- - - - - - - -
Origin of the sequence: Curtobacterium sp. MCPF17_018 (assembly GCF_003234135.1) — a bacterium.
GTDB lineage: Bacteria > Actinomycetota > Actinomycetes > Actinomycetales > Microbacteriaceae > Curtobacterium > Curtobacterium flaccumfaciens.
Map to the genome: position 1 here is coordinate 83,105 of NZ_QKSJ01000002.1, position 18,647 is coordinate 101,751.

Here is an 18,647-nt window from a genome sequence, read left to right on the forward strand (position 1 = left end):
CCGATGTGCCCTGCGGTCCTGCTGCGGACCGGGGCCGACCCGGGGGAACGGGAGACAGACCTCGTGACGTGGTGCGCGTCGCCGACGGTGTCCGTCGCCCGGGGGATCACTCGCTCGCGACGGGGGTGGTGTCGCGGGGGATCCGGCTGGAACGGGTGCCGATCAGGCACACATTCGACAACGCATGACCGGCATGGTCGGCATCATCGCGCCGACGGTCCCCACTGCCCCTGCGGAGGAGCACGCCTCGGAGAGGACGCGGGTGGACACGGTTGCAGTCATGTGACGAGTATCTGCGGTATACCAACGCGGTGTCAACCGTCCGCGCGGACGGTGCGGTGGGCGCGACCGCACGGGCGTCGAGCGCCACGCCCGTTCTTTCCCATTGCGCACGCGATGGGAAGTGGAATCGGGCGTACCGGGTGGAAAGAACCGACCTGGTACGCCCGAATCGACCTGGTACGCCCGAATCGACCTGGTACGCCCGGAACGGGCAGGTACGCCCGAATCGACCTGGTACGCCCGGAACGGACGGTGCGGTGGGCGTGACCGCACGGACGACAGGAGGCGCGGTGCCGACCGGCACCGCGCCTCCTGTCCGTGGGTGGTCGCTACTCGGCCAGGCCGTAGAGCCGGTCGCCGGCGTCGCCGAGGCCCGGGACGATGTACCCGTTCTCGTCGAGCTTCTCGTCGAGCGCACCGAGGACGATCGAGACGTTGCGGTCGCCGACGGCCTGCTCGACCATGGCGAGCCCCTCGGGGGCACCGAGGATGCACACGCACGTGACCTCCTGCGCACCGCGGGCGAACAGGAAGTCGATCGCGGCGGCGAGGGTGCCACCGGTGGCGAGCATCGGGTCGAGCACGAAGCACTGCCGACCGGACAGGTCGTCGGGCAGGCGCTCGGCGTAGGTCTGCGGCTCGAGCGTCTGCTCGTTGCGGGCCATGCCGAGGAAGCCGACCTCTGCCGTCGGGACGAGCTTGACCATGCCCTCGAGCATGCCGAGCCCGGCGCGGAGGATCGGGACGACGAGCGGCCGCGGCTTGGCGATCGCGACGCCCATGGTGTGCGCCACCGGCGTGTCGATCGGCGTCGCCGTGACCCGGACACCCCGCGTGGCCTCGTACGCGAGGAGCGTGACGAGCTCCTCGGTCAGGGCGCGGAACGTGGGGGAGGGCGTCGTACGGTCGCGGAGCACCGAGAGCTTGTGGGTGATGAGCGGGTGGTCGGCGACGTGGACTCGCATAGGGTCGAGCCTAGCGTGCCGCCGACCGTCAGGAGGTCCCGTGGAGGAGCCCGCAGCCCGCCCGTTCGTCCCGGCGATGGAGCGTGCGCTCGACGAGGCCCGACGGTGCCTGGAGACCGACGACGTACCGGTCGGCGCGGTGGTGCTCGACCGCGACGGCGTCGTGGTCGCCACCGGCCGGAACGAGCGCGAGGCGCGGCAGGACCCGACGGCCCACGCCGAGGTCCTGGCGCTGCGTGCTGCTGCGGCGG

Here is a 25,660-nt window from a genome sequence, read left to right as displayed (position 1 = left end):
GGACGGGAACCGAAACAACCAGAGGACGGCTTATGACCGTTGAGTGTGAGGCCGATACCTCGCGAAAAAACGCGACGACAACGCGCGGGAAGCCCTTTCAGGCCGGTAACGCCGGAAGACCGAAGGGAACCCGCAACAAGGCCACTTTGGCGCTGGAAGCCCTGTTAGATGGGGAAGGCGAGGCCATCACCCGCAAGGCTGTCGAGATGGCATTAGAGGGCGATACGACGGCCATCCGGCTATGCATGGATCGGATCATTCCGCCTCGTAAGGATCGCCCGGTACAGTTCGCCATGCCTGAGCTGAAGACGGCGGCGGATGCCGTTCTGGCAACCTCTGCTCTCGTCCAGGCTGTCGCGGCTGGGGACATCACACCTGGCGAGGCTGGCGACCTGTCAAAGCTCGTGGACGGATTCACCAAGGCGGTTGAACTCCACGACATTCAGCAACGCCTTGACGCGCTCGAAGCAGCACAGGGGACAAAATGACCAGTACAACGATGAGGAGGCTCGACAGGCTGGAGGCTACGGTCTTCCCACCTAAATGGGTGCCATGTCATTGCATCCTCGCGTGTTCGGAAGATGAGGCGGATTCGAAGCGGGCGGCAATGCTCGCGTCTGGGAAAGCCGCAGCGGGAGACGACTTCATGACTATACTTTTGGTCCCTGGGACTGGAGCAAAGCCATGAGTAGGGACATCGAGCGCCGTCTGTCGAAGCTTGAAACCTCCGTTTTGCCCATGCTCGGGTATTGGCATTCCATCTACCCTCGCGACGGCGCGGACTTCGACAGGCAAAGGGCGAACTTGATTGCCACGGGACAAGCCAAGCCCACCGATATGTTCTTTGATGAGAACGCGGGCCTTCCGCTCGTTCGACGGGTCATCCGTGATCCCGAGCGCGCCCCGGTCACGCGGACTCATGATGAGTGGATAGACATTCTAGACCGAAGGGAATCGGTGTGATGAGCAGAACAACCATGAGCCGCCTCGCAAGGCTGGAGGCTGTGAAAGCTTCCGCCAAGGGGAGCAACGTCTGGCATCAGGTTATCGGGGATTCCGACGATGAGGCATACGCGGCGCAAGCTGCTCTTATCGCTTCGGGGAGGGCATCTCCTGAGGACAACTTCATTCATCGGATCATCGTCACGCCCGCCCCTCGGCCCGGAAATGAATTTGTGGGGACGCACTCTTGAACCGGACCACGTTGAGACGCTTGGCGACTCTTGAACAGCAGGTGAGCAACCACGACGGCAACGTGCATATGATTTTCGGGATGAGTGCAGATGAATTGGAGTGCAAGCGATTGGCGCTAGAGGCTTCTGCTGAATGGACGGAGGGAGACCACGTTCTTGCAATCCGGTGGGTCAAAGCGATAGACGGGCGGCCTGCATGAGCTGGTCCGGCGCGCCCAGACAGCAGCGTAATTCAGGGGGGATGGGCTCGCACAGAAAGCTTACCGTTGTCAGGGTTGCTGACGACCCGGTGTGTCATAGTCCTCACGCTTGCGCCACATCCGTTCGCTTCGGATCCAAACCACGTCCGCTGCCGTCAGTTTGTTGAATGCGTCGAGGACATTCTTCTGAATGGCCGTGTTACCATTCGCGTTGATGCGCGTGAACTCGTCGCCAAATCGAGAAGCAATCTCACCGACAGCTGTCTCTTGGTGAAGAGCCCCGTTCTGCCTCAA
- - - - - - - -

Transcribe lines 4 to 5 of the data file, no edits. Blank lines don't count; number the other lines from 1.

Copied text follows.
Here is an 18,647-nt window from a genome sequence, read left to right on the forward strand (position 1 = left end):
CCGATGTGCCCTGCGGTCCTGCTGCGGACCGGGGCCGACCCGGGGGAACGGGAGACAGACCTCGTGACGTGGTGCGCGTCGCCGACGGTGTCCGTCGCCCGGGGGATCACTCGCTCGCGACGGGGGTGGTGTCGCGGGGGATCCGGCTGGAACGGGTGCCGATCAGGCACACATTCGACAACGCATGACCGGCATGGTCGGCATCATCGCGCCGACGGTCCCCACTGCCCCTGCGGAGGAGCACGCCTCGGAGAGGACGCGGGTGGACACGGTTGCAGTCATGTGACGAGTATCTGCGGTATACCAACGCGGTGTCAACCGTCCGCGCGGACGGTGCGGTGGGCGCGACCGCACGGGCGTCGAGCGCCACGCCCGTTCTTTCCCATTGCGCACGCGATGGGAAGTGGAATCGGGCGTACCGGGTGGAAAGAACCGACCTGGTACGCCCGAATCGACCTGGTACGCCCGAATCGACCTGGTACGCCCGGAACGGGCAGGTACGCCCGAATCGACCTGGTACGCCCGGAACGGACGGTGCGGTGGGCGTGACCGCACGGACGACAGGAGGCGCGGTGCCGACCGGCACCGCGCCTCCTGTCCGTGGGTGGTCGCTACTCGGCCAGGCCGTAGAGCCGGTCGCCGGCGTCGCCGAGGCCCGGGACGATGTACCCGTTCTCGTCGAGCTTCTCGTCGAGCGCACCGAGGACGATCGAGACGTTGCGGTCGCCGACGGCCTGCTCGACCATGGCGAGCCCCTCGGGGGCACCGAGGATGCACACGCACGTGACCTCCTGCGCACCGCGGGCGAACAGGAAGTCGATCGCGGCGGCGAGGGTGCCACCGGTGGCGAGCATCGGGTCGAGCACGAAGCACTGCCGACCGGACAGGTCGTCGGGCAGGCGCTCGGCGTAGGTCTGCGGCTCGAGCGTCTGCTCGTTGCGGGCCATGCCGAGGAAGCCGACCTCTGCCGTCGGGACGAGCTTGACCATGCCCTCGAGCATGCCGAGCCCGGCGCGGAGGATCGGGACGACGAGCGGCCGCGGCTTGGCGATCGCGACGCCCATGGTGTGCGCCACCGGCGTGTCGATCGGCGTCGCCGTGACCCGGACACCCCGCGTGGCCTCGTACGCGAGGAGCGTGACGAGCTCCTCGGTCAGGGCGCGGAACGTGGGGGAGGGCGTCGTACGGTCGCGGAGCACCGAGAGCTTGTGGGTGATGAGCGGGTGGTCGGCGACGTGGACTCGCATAGGGTCGAGCCTAGCGTGCCGCCGACCGTCAGGAGGTCCCGTGGAGGAGCCCGCAGCCCGCCCGTTCGTCCCGGCGATGGAGCGTGCGCTCGACGAGGCCCGACGGTGCCTGGAGACCGACGACGTACCGGTCGGCGCGGTGGTGCTCGACCGCGACGGCGTCGTGGTCGCCACCGGCCGGAACGAGCGCGAGGCGCGGCAGGACCCGACGGCCCACGCCGAGGTCCTGGCGCTGCGTGCTGCTGCGGCGG